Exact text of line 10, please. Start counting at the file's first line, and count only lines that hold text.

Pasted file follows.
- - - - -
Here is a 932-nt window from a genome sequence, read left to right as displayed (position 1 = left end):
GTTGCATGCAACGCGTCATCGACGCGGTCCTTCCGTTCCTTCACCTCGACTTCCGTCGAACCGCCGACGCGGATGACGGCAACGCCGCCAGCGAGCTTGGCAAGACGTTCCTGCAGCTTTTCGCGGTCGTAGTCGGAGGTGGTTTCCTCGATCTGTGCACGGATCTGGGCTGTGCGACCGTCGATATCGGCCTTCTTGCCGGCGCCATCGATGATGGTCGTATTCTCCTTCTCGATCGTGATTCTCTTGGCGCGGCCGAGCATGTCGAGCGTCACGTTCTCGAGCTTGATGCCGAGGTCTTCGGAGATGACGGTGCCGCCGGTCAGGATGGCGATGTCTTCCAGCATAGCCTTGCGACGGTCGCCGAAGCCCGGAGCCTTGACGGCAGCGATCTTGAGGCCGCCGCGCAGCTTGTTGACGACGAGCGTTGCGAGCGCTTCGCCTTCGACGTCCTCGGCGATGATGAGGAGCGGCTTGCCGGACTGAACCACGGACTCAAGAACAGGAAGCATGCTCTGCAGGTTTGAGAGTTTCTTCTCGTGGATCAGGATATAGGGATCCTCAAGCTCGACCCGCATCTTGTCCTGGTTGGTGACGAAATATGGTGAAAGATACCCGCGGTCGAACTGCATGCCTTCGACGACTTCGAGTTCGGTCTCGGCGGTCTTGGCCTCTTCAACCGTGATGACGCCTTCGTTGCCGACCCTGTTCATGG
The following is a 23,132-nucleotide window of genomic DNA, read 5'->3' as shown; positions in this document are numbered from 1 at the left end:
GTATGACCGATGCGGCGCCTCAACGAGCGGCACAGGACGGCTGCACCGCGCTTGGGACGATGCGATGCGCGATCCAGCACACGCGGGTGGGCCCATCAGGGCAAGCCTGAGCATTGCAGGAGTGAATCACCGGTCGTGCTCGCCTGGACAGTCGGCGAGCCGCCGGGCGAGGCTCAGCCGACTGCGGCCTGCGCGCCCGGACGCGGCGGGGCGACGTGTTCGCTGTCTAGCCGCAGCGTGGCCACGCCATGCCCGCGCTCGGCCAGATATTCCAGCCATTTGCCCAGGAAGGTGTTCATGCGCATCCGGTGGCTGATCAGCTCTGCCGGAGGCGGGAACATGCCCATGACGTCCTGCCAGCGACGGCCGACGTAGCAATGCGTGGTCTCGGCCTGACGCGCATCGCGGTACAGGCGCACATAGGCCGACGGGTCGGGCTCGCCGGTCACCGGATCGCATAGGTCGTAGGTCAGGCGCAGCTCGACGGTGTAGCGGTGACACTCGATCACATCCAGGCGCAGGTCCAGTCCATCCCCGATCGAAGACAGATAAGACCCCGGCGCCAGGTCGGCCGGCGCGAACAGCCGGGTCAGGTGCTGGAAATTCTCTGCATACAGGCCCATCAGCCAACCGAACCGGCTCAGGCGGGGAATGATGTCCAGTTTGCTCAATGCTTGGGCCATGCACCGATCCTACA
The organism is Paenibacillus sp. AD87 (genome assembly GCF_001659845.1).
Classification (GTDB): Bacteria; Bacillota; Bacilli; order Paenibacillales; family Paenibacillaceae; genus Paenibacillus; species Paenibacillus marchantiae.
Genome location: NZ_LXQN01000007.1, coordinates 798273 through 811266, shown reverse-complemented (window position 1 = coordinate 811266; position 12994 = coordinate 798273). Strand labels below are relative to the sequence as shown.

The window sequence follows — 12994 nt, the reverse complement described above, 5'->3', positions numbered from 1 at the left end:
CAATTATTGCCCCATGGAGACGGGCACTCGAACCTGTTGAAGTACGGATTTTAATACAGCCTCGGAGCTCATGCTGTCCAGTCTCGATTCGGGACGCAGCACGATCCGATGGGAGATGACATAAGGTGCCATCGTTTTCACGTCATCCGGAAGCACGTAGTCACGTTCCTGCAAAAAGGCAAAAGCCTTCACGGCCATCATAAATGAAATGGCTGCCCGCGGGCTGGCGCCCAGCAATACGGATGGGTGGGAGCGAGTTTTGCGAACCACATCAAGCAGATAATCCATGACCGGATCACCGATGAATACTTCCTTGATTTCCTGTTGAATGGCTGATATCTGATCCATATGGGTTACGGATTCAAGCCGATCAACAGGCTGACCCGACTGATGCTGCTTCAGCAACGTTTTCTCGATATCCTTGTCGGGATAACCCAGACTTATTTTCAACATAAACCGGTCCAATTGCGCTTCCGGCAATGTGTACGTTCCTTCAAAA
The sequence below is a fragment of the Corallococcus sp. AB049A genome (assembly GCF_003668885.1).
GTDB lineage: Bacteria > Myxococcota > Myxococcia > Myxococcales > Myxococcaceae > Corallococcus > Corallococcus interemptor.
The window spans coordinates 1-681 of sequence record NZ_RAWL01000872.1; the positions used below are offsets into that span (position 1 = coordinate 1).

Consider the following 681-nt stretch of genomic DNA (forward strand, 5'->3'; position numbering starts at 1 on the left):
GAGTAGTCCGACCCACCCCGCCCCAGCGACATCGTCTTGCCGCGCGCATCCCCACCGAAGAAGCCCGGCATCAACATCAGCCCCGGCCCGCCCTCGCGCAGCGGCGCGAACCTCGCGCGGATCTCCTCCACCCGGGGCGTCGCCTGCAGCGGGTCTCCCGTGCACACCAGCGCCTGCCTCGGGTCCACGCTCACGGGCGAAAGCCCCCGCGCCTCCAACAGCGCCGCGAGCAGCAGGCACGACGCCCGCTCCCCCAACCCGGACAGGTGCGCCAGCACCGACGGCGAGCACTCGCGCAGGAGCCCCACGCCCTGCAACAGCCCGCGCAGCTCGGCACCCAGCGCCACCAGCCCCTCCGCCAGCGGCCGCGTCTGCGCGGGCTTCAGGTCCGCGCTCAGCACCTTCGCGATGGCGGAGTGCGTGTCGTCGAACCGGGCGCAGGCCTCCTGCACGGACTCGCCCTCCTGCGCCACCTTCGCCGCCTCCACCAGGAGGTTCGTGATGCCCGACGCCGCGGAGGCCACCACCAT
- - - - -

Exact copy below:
The sequence below is a fragment of the Corallococcus sp. AB049A genome (assembly GCF_003668885.1).